Good news, everyone! It appears that the looming antibiotic crisis may not destroy humanity after all. An accidental breakthrough in antibiotics has paved the way for completely new antibiotics to augment our existing treatments. This is unequivocally good news for everyone except for the misanthropes. There’s just no pleasing those people.
I hesitate to overstate the value of this scientific breakthrough, but this development forestalls the rise of antibiotic-resistant bacteria from infecting people who check into hospitals for routine issues. This isn’t the first time humanity has averted a looming crisis. Global food supplies exist in enough quantities to feed the world thanks to engineers (never mind the politics precluding the food from actually reaching the people). The AIDS epidemic has been beaten back to a manageable level. It appears that the doom and gloom surrounding oil may have been overstated.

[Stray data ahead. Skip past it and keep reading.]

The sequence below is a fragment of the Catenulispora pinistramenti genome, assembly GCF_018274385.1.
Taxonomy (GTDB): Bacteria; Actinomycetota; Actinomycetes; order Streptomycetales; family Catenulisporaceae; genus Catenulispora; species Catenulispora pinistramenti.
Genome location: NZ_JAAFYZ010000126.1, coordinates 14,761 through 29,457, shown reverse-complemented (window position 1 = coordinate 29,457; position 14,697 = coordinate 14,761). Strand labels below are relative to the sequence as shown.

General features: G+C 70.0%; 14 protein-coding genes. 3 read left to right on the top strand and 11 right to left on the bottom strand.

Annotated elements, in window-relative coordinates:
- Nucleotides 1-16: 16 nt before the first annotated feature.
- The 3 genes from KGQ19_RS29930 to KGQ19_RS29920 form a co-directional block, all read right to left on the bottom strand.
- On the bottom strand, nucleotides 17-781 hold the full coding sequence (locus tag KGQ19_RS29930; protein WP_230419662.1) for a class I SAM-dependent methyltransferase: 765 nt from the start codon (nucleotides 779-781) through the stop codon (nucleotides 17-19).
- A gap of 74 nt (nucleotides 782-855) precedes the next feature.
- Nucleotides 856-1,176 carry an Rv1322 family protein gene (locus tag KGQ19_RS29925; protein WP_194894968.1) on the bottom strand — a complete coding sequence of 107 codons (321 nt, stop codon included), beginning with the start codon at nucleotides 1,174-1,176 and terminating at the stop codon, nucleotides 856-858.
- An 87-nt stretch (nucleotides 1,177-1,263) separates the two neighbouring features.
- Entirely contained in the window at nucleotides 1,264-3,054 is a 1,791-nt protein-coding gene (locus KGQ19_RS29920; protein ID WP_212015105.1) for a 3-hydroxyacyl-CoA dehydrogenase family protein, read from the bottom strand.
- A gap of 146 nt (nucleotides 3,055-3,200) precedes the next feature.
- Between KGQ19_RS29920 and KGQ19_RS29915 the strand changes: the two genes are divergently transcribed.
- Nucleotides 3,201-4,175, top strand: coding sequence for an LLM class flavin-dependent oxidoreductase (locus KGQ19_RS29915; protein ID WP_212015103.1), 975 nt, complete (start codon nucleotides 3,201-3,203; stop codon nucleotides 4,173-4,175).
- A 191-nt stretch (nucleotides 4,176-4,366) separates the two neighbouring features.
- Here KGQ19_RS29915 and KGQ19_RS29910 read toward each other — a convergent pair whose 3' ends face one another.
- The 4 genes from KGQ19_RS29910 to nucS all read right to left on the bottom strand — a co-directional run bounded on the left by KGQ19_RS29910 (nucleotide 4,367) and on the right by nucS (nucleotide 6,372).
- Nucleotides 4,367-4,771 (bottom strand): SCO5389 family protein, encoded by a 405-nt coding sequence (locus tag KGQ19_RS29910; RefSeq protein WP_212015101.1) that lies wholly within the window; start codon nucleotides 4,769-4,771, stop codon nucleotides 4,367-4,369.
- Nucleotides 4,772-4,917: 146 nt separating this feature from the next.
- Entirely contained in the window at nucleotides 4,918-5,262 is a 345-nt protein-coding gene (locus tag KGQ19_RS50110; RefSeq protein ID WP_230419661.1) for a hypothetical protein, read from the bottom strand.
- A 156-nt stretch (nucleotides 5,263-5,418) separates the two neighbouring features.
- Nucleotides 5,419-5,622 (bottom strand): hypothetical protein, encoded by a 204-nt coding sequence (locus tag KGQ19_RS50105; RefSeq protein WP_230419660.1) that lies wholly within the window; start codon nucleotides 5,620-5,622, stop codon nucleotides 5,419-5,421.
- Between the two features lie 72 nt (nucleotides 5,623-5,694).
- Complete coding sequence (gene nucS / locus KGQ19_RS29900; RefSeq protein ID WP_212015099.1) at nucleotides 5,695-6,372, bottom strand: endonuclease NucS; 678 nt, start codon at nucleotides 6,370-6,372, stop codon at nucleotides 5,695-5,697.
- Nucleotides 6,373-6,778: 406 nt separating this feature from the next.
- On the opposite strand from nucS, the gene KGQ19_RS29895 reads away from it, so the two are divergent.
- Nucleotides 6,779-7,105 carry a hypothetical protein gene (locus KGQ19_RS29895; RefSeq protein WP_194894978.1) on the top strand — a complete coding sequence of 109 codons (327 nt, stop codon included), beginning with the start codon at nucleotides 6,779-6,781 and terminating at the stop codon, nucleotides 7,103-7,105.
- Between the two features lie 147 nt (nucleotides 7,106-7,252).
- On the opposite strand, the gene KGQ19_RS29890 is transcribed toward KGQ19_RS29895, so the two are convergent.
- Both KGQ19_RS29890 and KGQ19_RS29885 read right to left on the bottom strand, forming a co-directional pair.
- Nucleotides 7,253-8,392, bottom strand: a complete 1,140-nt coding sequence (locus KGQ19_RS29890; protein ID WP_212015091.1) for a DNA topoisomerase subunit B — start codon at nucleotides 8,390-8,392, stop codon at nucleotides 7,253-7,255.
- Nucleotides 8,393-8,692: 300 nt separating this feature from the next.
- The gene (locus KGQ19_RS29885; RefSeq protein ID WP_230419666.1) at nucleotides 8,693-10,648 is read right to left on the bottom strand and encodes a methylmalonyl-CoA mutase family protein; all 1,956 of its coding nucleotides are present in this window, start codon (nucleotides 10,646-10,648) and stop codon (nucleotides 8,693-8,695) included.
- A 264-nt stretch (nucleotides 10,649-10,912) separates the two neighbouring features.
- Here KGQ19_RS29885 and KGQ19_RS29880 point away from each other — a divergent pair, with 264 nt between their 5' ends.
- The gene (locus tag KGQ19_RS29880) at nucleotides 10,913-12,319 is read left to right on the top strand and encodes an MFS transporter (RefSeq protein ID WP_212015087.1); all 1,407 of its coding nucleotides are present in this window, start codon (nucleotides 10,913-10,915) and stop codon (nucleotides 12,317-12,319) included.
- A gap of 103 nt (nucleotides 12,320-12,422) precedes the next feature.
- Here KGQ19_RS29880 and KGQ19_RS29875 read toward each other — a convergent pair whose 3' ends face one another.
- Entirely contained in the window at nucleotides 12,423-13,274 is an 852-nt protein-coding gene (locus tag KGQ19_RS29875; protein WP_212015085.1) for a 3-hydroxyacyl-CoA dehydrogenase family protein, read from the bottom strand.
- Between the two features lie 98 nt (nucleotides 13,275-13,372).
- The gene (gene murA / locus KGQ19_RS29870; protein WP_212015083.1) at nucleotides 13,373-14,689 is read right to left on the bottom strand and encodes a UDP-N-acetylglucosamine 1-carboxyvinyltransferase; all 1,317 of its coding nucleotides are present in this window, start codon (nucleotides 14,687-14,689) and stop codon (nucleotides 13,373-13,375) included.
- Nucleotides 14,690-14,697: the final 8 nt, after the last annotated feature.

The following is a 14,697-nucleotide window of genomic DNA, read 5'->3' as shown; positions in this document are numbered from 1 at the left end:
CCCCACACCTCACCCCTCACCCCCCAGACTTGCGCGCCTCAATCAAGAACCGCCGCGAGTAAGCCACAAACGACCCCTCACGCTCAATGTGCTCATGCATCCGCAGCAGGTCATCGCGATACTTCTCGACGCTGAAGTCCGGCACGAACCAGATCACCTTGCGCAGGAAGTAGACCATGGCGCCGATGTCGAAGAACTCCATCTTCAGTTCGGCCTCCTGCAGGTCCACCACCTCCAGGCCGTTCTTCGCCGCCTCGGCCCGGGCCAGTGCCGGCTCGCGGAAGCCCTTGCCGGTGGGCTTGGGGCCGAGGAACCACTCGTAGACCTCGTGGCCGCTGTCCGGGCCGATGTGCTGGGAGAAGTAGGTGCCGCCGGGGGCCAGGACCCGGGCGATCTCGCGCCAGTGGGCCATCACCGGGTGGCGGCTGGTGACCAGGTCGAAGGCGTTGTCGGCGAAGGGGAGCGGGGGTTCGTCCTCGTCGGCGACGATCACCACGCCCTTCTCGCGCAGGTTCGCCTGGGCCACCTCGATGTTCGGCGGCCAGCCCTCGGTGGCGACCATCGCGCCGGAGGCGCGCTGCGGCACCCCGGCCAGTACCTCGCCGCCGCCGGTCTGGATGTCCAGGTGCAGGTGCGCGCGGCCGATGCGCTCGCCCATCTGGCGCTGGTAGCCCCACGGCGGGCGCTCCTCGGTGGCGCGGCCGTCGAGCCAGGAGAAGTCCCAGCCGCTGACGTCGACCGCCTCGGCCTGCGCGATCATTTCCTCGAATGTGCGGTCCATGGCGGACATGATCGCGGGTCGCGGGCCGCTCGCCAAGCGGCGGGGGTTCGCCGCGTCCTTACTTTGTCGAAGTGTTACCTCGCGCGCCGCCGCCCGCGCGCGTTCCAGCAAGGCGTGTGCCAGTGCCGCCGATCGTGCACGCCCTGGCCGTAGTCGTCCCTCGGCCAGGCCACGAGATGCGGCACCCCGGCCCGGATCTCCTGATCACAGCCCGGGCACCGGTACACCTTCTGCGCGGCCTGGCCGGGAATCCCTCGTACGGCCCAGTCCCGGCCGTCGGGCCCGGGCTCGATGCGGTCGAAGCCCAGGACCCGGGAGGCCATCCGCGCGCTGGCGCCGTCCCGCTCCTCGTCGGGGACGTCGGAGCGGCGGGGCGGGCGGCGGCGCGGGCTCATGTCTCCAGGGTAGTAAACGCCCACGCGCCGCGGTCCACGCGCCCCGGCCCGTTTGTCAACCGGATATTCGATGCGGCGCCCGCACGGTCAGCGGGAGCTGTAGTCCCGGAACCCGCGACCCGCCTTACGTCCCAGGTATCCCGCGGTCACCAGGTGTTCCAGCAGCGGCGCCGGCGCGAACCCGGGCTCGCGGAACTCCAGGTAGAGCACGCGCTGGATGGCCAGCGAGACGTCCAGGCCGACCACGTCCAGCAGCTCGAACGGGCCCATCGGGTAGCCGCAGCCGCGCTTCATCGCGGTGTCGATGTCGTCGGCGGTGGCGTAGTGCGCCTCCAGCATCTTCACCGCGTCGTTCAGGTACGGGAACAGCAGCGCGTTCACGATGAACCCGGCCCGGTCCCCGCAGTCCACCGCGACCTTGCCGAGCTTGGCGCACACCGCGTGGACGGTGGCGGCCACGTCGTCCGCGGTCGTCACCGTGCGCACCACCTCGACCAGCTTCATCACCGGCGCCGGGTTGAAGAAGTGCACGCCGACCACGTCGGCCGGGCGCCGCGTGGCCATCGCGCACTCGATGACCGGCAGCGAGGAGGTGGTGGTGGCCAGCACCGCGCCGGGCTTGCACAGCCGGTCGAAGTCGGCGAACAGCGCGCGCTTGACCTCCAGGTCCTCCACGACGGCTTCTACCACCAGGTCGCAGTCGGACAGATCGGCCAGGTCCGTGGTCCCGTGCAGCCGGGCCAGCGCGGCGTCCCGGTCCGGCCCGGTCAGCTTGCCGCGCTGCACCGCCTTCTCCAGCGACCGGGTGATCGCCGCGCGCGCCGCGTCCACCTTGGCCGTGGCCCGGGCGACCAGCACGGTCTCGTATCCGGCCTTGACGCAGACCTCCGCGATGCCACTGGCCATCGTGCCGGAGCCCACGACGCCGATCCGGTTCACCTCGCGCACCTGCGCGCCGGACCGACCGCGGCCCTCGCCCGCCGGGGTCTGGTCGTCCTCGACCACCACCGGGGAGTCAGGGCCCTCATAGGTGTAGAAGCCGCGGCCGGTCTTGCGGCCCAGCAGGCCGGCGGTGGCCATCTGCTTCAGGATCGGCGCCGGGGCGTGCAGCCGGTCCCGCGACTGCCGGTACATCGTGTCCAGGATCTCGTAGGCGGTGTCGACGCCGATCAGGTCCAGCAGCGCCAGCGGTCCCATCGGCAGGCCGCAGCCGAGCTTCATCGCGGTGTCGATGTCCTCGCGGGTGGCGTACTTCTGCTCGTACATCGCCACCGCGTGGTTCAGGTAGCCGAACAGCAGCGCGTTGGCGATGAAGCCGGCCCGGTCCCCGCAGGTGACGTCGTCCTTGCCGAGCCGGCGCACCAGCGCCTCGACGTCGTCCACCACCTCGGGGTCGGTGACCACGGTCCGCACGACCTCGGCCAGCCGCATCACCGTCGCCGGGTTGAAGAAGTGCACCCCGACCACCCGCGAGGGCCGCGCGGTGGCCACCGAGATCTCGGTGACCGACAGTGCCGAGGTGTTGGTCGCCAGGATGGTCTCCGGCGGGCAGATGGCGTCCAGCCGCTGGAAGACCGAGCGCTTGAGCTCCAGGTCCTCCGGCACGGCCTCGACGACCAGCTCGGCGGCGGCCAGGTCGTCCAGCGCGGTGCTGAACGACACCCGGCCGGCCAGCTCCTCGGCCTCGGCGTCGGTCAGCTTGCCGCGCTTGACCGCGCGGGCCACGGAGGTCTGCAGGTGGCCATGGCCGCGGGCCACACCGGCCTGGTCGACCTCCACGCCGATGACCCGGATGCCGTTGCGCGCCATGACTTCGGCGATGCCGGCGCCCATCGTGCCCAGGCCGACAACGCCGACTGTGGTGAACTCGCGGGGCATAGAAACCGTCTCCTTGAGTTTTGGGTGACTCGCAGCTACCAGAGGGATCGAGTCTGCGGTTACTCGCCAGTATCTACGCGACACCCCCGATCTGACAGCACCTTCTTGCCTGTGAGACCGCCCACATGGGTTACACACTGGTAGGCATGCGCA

What can we learn from these victories? Do humans have a knack for handling slow moving crises, as suggested by Dilbert’s Scott Adams? Perhaps, but maybe there’s another explanation. Probability is a strong force in the universe. On a long enough timeline, enough minds devoted to a narrow field of study is more likely than not to discover a solution to a problem. It seems likely to me that throwing human capital at problems en masse is the surest solution to engineering any solution facing our species.